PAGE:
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Head Injury

Snowboarder’s traumatic brain injury inspires awareness for other survivors

In the run up to the 2010 Winter Olympics, 22-year-old Kevin Pearce was on the brink of snowboarding superstardom, poised to take on his rival and gold-medalist, Shaun White, in Vancouver.

But on New Year’s Eve 2009, Pearce’s dreams of going for gold came to a screeching halt when a tragic training accident left him fighting for his life.

“I was trying to learn this new trick that I really needed so I could make it to those Olympics in Vancouver,” Pearce told FoxNews.com. “It ended up going wrong, and I landed in the bottom of the half pipe on my head and … I ended up in a coma and was in critical care for 27 days.”

Although he was wearing a helmet at the time of his accident, Pearce sustained a traumatic brain injury (TBI). In February 2010, he was transferred from the University of Utah Medical Center in Salt Lake City to a rehabilitation center in Denver, Colo. that specializes in TBI. There, he spent more than three months learning how to do everything all over again – from walking and talking to brushing his teeth and tying his shoes.

In the early days of his recovery, Pearce learned to live with his injury, but not necessarily to accept it. He never gave up on his dream of hitting the half-pipe again – even when his doctor told him that another blow to the head could kill him.  

“It was really hard to hear that from the doctor and to learn how fragile my brain is now,” Pearce said. “…It doesn't have the ability to take that kind of hit again, which means I have to be much more careful now in my daily life, and I can't do those things that I used to do that I loved so much … it just really kind of changes how I live now.”

Watching it all unfold

In 2013, filmmaker Lucy Walker released an HBO documentary called “The Crash Reel,” detailing Pearce’s pro-snowboarding rise and fall and his subsequent recovery as he learned to live life as a TBI survivor.

“It's really cool to be able to see that, because there's so much to that film that I don't remember, and there's so many of those things that … I didn't know happened,” Pearce said. “So to be able to go back and watch that and to see where I was and what happened to me is really powerful. And to be able to see how I've been able to recover and come back from this is really helpful for me.”

In the film, viewers get an inside look at the Pearce family’s heartache, as his parents and three older brothers try to balance their support with their fears when he talks about getting back out on the powder. But according to Pearce, it wasn’t until the first time he strapped on a board post-accident that he realized he would never snowboard competitively again.

“I still snowboard, and I still have a lot of fun snowboarding, but not like I used to. And I don't ride the half pipe or do the jumps or any of that stuff that I used to,” Pearce said. “…The effect that the injury had on my eyes and not being able to really see when I snowboard makes it pretty difficult—and then also kind of learning what will happen—and seeing kids that have suffered two traumatic brain injuries and have gone through this twice.”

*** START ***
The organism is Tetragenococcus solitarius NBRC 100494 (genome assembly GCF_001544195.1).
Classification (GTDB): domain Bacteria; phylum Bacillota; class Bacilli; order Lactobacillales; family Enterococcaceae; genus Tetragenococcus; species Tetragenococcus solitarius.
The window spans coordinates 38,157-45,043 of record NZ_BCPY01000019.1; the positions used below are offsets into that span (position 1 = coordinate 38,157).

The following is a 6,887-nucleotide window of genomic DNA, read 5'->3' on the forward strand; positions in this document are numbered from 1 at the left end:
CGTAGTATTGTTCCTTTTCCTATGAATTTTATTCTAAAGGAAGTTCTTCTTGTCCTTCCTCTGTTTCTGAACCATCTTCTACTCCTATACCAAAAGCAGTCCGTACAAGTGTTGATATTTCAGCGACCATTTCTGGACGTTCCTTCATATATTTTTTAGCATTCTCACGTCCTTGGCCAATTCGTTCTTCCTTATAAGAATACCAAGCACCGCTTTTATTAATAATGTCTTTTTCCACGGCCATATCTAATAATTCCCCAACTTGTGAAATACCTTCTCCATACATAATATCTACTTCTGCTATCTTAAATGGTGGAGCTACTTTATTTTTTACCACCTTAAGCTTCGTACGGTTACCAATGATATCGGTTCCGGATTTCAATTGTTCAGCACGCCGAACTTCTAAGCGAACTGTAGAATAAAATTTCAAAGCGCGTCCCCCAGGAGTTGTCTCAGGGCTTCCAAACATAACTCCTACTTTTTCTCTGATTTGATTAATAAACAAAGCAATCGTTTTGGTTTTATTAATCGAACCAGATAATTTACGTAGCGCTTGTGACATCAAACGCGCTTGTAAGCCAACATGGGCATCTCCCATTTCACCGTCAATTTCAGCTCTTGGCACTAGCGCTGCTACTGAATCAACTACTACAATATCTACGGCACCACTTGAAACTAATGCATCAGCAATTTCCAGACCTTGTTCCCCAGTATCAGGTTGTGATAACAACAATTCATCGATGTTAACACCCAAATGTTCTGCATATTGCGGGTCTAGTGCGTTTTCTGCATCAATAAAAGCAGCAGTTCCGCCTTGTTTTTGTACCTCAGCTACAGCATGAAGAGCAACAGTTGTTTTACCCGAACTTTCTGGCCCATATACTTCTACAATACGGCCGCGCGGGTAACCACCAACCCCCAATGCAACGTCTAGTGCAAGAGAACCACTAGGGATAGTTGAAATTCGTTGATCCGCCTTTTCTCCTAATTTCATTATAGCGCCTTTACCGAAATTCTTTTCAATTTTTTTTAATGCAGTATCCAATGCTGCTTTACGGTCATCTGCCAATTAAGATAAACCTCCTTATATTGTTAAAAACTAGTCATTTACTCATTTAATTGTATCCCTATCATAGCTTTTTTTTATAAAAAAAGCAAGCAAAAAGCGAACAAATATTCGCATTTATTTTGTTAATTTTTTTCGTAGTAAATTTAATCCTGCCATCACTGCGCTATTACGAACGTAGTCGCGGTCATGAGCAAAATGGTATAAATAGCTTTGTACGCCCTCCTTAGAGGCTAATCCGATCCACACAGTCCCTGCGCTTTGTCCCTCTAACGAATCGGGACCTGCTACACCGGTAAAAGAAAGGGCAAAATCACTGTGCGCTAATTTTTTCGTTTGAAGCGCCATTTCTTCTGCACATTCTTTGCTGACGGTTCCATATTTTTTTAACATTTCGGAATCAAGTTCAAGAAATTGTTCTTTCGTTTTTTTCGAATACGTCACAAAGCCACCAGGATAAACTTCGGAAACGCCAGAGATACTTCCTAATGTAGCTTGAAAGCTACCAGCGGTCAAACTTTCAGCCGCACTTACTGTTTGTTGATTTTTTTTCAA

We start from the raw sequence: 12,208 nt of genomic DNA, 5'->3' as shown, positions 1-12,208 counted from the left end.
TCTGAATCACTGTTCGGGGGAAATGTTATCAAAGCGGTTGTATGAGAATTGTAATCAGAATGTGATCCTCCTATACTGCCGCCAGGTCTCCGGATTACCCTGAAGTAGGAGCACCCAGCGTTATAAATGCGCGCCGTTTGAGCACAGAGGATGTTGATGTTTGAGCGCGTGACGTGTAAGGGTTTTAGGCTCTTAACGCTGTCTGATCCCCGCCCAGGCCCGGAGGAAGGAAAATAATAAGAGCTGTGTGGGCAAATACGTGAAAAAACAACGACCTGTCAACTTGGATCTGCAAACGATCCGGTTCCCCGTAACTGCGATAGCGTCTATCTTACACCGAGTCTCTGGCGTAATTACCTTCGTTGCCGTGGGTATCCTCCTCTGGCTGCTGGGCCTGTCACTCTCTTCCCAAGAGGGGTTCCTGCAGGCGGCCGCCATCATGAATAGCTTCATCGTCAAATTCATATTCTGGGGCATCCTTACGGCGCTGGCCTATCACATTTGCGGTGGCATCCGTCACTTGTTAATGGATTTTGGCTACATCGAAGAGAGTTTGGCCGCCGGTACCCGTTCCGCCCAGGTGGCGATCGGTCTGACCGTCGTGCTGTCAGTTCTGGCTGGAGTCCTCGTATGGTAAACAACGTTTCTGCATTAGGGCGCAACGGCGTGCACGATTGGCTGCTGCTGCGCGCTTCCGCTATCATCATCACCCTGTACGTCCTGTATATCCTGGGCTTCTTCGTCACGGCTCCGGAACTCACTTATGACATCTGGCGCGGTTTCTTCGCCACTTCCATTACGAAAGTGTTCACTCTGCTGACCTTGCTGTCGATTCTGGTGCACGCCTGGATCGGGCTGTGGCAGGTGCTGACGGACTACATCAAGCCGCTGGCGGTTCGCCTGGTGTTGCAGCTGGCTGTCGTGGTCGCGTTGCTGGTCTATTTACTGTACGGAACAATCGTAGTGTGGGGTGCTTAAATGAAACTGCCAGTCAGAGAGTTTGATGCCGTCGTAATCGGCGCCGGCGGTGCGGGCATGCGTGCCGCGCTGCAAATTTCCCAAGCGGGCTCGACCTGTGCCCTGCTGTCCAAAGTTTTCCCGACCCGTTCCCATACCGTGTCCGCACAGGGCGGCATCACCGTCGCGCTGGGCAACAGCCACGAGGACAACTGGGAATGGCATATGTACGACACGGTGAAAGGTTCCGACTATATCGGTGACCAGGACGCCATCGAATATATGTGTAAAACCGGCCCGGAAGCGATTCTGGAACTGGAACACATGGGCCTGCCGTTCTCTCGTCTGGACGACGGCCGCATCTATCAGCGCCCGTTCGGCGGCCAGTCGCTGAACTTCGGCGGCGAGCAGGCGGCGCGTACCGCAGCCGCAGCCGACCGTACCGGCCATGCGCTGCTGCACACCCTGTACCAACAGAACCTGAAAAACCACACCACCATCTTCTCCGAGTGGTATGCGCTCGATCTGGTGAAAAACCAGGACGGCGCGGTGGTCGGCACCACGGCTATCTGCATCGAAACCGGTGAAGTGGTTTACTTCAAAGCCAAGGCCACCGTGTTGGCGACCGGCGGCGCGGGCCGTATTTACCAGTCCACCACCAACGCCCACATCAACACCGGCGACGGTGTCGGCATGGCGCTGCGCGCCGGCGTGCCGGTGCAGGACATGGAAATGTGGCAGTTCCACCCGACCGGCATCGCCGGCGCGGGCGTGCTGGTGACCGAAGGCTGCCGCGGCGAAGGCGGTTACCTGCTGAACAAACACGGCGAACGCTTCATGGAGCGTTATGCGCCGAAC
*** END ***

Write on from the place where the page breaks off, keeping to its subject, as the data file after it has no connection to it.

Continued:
On a mission

Through his own experience with TBI, Pearce has had the opportunity to meet other survivors – but not all are as lucky as him.

“I kind of learned how to rebuild my life and redo everything, and now I've found that I have a huge possibility and a huge awareness to be able to help people,” Pearce said. “…There's so many different things that [are] involved with the brain, and one of the big things is this disease called PBA.”

Pseudobulbar affect (PBA) is a neurological condition marked by sudden, uncontrollable episodes of crying or laughter that affects more than 50 percent of TBI patients. It can also occur in stroke patients and those with certain conditions like multiple sclerosis, Lou Gehrig’s disease, Parkinson’s, and Alzheimer’s or other forms of dementia.

“It's hard if you go out into a situation, and maybe someone tells you a joke and it's funny, but you continue to keep laughing, and you can't stop laughing,” Pearce said. “It's really hard to be out in public and be with friends … if you don't really know what's going on and you're doing these really weird things.”

PBA is often misdiagnosed as depression or other mental disorders, so Pearce recently partnered with Avanir Pharmaceuticals to raise awareness about the condition and to let people know that there are treatments available.

“I was on that side of the 50 percent that didn't get diagnosed with this condition, and I was so extremely lucky with that,” he said.  “But it takes a lot, and you do need to get a lot of support and a lot of love and a lot of help, and if I can help somebody that's going through this, that would really kind of be amazing for me.”

And Pearce’s awareness efforts don’t end with TBI. He’s also a Down syndrome advocate, inspired by his brother David, who lives with the genetic disorder.

“…He is just the most amazing, most special brother in the world,” Pearce said. “So to be able to help him and help his cause and what he has—what he's living with—has been really cool.”

For more information about PBA, check out PBAInfo.org.

For more information on Kevin Pearce and his “Love Your Brain” awareness campaign, check out KevinPearce.com.